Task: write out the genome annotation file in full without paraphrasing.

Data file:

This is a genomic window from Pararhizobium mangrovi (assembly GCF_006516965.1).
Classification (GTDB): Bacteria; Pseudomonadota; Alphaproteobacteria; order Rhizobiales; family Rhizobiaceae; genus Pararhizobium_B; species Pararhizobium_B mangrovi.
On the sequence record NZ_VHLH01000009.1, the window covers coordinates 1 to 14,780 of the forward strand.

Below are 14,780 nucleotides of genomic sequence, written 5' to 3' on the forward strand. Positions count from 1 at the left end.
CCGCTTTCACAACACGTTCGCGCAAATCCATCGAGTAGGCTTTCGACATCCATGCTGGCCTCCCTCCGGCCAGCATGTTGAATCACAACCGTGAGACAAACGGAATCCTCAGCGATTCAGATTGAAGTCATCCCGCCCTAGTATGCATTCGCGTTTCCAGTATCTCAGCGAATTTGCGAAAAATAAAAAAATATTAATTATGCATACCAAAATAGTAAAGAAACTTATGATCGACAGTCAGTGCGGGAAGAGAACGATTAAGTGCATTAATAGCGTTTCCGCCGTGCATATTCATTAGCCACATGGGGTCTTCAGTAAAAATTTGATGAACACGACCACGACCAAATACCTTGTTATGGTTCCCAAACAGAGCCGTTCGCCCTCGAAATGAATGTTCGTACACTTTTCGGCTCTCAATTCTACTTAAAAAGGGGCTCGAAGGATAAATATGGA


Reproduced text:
This is a genomic window from Pararhizobium mangrovi (assembly GCF_006516965.1).
Classification (GTDB): Bacteria; Pseudomonadota; Alphaproteobacteria; order Rhizobiales; family Rhizobiaceae; genus Pararhizobium_B; species Pararhizobium_B mangrovi.
On the sequence record NZ_VHLH01000009.1, the window covers coordinates 1 to 14,780 of the forward strand.

Below are 14,780 nucleotides of genomic sequence, written 5' to 3' on the forward strand. Positions count from 1 at the left end.
CCGCTTTCACAACACGTTCGCGCAAATCCATCGAGTAGGCTTTCGACATCCATGCTGGCCTCCCTCCGGCCAGCATGTTGAATCACAACCGTGAGACAAACGGAATCCTCAGCGATTCAGATTGAAGTCATCCCGCCCTAGTATGCATTCGCGTTTCCAGTATCTCAGCGAATTTGCGAAAAATAAAAAAATATTAATTATGCATACCAAAATAGTAAAGAAACTTATGATCGACAGTCAGTGCGGGAAGAGAACGATTAAGTGCATTAATAGCGTTTCCGCCGTGCATATTCATTAGCCACATGGGGTCTTCAGTAAAAATTTGATGAACACGACCACGACCAAATACCTTGTTATGGTTCCCAAACAGAGCCGTTCGCCCTCGAAATGAATGTTCGTACACTTTTCGGCTCTCAATTCTACTTAAAAAGGGGCTCGAAGGATAAATATGGA